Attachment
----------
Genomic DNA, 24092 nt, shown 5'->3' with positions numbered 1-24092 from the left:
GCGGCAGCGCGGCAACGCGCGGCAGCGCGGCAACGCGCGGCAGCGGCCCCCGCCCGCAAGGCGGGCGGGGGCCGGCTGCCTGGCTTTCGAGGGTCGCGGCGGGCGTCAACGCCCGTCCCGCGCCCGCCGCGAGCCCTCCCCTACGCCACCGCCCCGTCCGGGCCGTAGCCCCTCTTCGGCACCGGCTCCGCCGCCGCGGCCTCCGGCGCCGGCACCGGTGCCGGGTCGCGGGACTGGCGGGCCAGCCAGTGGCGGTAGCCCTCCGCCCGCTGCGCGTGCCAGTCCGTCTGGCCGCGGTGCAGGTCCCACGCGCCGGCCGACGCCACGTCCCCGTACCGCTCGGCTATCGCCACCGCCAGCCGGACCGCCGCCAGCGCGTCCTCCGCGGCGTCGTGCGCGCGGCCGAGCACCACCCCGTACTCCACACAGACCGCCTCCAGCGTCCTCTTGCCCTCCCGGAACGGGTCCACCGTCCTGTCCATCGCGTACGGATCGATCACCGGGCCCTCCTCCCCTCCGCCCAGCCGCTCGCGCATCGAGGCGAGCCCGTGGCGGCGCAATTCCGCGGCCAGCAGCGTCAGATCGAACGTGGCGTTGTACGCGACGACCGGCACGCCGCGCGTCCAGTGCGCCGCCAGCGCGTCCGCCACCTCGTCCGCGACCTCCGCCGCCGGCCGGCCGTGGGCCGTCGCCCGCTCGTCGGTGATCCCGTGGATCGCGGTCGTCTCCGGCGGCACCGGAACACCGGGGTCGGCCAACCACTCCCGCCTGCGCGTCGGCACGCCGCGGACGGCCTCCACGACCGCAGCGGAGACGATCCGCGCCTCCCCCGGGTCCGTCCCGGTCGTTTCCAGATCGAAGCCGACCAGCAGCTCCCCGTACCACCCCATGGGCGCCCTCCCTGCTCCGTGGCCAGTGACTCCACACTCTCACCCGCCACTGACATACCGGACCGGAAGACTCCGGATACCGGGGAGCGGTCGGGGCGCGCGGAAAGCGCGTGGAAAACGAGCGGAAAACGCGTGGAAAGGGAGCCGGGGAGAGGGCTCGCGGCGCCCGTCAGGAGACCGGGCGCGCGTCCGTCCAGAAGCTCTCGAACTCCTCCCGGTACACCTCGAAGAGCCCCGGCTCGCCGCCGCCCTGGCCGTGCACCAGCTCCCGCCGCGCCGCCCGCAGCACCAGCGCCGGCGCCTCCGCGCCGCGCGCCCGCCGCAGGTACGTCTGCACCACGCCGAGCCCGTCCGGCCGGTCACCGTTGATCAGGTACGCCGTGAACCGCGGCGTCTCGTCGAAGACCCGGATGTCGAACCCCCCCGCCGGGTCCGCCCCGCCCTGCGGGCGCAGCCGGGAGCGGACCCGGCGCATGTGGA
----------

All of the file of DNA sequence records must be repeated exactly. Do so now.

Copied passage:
Genomic DNA, 24092 nt, shown 5'->3' with positions numbered 1-24092 from the left:
GCGGCAGCGCGGCAACGCGCGGCAGCGCGGCAACGCGCGGCAGCGGCCCCCGCCCGCAAGGCGGGCGGGGGCCGGCTGCCTGGCTTTCGAGGGTCGCGGCGGGCGTCAACGCCCGTCCCGCGCCCGCCGCGAGCCCTCCCCTACGCCACCGCCCCGTCCGGGCCGTAGCCCCTCTTCGGCACCGGCTCCGCCGCCGCGGCCTCCGGCGCCGGCACCGGTGCCGGGTCGCGGGACTGGCGGGCCAGCCAGTGGCGGTAGCCCTCCGCCCGCTGCGCGTGCCAGTCCGTCTGGCCGCGGTGCAGGTCCCACGCGCCGGCCGACGCCACGTCCCCGTACCGCTCGGCTATCGCCACCGCCAGCCGGACCGCCGCCAGCGCGTCCTCCGCGGCGTCGTGCGCGCGGCCGAGCACCACCCCGTACTCCACACAGACCGCCTCCAGCGTCCTCTTGCCCTCCCGGAACGGGTCCACCGTCCTGTCCATCGCGTACGGATCGATCACCGGGCCCTCCTCCCCTCCGCCCAGCCGCTCGCGCATCGAGGCGAGCCCGTGGCGGCGCAATTCCGCGGCCAGCAGCGTCAGATCGAACGTGGCGTTGTACGCGACGACCGGCACGCCGCGCGTCCAGTGCGCCGCCAGCGCGTCCGCCACCTCGTCCGCGACCTCCGCCGCCGGCCGGCCGTGGGCCGTCGCCCGCTCGTCGGTGATCCCGTGGATCGCGGTCGTCTCCGGCGGCACCGGAACACCGGGGTCGGCCAACCACTCCCGCCTGCGCGTCGGCACGCCGCGGACGGCCTCCACGACCGCAGCGGAGACGATCCGCGCCTCCCCCGGGTCCGTCCCGGTCGTTTCCAGATCGAAGCCGACCAGCAGCTCCCCGTACCACCCCATGGGCGCCCTCCCTGCTCCGTGGCCAGTGACTCCACACTCTCACCCGCCACTGACATACCGGACCGGAAGACTCCGGATACCGGGGAGCGGTCGGGGCGCGCGGAAAGCGCGTGGAAAACGAGCGGAAAACGCGTGGAAAGGGAGCCGGGGAGAGGGCTCGCGGCGCCCGTCAGGAGACCGGGCGCGCGTCCGTCCAGAAGCTCTCGAACTCCTCCCGGTACACCTCGAAGAGCCCCGGCTCGCCGCCGCCCTGGCCGTGCACCAGCTCCCGCCGCGCCGCCCGCAGCACCAGCGCCGGCGCCTCCGCGCCGCGCGCCCGCCGCAGGTACGTCTGCACCACGCCGAGCCCGTCCGGCCGGTCACCGTTGATCAGGTACGCCGTGAACCGCGGCGTCTCGTCGAAGACCCGGATGTCGAACCCCCCCGCCGGGTCCGCCCCGCCCTGCGGGCGCAGCCGGGAGCGGACCCGGCGCATGTGGA